This isn’t a review of the 1965 David Lean film—at least not in any conventional sense. As promised, I’ll be posting one of my poems monthly, & this is the kick-off entry. I also promised to post the poems sans pic or commentary; I kept my word on the first, & I’m keeping the second short—“Dr Zhivago” was written in the mid 90s while I lived in San Francisco. You can hear yours truly reading the poem here (an mp3 link near the bottom of the left-hand column). Otherwise, hope you enjoy it.
In this film I'm not quite dead but I'm just as good as because I'm a snowman; & besides she's wearing a wool cap, which gets my attention. There was something, too about catching a train, & the train meantime was inching up the elevator shaft or somewhere else it's snowing like crazy & in the Cyrillic alphabet or, as you might guess, a bit effervescently like this string of white Xmas lights exploding into still photos of her 93% naked. I've said that before. It's not like a string of white Xmas lights exploding into still photos of her 93% naked, it's like a flurry of eyeballs each staring fixedly behind a monocle. I told her it's 7:23 in Berlin & there are few poems that could compare with the goldfinches singing in her underthings or some other French lyrical malarkey about jewelry, rhododendrons & grecian ruins undergoing a blizzard; but as desperately as I was looking for an orthodox church & a Pennsylvania Dutch quilt with complex memories of her pajamas, just then I was somewhere else; & who doesn't understand that desperate sense of being displaced when someone passes the borscht through the clouds, through the Bolsheviks in their rabbit-fur hats & through that piquant aroma of copulation that accompanies every good meal, & all the while you're thinking of making it like souls in bliss in a house full of 16 tons of snowdrifts: though to be honest you're utter strangers, not to mention you're a snowman. But I told her it's 9:30 a.m. in Moscow & I need to get inside. There were a few other non-sequitors, for instance my moustache becoming the 1 sentence of a love letter that'll penetrate the centuries like a passenger train, its sleeper cars awash in snowstorms— but it really wasn't like a flurry of eyeballs each staring fixedly behind a monocle, it was like a seasick dictionary. Words, words, words. Right now it's hard to say why I'm thinking so much about her amidst the dead sockeye salmon gillcovers & the brokendown zambonis & the crumpled Personals section & the baggy Russian monsters. It's hard to say anything. That's what winter means, folks. The world is flat & so is this beach. Skating across the Pacific. Skating across the Pacific we fall in love & then through the black ice thousands of miles west of Waikiki. Under the dense & frozen waves you could see boxes of chocolates that sailors have been tossing overboard since time immemorial. I was about 7 then & drowning in the rural town pool's black water; at the bottom was a no-wax ice rink linoleum floor chock full of figure skates cutting her silhouette into a map of upstate NY's unhappy arthritic finger lakes, & there I was becoming a balalaika. Thank god it didn't hurt, & on top of that, here I was, if not dead as a doorknocker, then a snowman at least laying with her under a ton of salt & beach balls & dog sleds. If this ain't love, what is it? Nonetheless, I'm inundated with realists. Nonetheless, the revolution is tramping on snowshoes towards the Ice Palace. At last we have reached that delicious place where everything makes sense, but here amidst the Kleenex & the tortured teeth & the blowfish & the hypothermic gloves, who can tell who actually had a mind of winter? Good-night, my one-&-only, I'm floating away from your lovely wool face through the ice & through the regions of space where there isn't an awful lot of matter, just a few mongrel stars & a tavern with Rhinegold on tap. When next we meet I’ll practically be an iceberg.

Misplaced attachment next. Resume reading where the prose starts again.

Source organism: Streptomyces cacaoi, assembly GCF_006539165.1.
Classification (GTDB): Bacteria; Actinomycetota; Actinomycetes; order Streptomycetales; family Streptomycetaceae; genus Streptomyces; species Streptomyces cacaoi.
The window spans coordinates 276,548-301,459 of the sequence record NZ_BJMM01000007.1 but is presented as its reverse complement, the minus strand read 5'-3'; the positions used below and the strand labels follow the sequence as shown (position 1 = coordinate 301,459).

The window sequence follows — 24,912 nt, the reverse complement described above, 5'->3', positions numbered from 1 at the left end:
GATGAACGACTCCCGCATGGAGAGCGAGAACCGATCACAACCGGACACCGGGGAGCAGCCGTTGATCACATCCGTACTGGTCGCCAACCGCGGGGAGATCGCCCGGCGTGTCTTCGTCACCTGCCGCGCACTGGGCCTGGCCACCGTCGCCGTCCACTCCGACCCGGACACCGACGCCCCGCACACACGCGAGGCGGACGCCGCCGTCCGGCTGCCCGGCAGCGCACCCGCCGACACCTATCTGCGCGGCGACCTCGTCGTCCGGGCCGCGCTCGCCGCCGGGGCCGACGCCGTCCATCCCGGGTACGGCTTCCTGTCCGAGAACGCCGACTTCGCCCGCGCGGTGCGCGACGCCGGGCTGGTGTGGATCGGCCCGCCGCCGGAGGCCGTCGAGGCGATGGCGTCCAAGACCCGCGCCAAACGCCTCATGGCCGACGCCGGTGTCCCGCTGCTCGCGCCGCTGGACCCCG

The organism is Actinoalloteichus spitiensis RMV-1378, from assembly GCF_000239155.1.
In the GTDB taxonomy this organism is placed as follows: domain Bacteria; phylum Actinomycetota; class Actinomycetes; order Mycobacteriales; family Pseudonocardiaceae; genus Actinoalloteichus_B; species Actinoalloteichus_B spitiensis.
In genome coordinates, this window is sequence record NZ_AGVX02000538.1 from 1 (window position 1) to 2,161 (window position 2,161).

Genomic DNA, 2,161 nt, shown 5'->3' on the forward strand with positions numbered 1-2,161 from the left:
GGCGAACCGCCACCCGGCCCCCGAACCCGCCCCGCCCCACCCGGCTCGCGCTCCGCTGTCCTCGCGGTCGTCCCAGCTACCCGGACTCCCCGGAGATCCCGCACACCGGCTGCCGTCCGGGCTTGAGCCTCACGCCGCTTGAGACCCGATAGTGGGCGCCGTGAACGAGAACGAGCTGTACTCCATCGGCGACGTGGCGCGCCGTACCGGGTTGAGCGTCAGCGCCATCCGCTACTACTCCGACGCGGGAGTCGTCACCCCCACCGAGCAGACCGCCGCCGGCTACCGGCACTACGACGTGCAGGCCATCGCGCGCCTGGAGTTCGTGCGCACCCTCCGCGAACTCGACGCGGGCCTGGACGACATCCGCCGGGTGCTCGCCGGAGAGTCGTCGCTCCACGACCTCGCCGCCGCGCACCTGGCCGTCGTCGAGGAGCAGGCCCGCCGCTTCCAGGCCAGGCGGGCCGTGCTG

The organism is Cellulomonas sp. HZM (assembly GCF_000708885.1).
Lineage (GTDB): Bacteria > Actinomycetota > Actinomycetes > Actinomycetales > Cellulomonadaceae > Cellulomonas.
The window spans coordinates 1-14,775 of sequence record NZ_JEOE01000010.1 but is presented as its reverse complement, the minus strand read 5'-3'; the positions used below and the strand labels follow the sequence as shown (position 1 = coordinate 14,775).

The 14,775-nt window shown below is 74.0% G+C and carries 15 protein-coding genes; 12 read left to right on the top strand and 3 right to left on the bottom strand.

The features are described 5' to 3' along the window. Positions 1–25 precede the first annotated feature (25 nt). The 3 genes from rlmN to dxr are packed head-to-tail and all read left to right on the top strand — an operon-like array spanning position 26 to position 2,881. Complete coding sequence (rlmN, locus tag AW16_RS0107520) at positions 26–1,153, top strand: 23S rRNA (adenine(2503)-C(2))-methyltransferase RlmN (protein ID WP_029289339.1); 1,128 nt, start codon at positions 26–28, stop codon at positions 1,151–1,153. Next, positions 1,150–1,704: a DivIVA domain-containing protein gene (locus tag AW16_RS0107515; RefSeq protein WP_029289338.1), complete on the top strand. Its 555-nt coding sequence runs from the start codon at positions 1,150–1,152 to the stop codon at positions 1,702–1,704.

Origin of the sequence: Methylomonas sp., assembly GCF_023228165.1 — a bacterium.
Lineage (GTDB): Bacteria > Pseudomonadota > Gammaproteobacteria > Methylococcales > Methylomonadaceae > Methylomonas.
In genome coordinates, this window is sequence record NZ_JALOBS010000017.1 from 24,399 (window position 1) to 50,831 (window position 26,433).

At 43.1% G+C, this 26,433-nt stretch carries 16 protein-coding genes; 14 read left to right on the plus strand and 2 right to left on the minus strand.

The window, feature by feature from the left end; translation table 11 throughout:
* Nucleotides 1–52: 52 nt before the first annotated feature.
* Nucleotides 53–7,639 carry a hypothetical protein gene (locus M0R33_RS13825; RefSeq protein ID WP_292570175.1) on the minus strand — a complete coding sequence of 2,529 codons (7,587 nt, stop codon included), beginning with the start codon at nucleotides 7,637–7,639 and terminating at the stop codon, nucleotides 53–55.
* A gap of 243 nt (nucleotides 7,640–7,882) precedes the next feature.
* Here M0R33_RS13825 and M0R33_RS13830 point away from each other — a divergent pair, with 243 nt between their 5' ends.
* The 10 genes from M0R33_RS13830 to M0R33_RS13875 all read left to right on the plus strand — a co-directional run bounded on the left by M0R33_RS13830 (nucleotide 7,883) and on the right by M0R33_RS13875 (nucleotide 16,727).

© John Hayes 1995-2008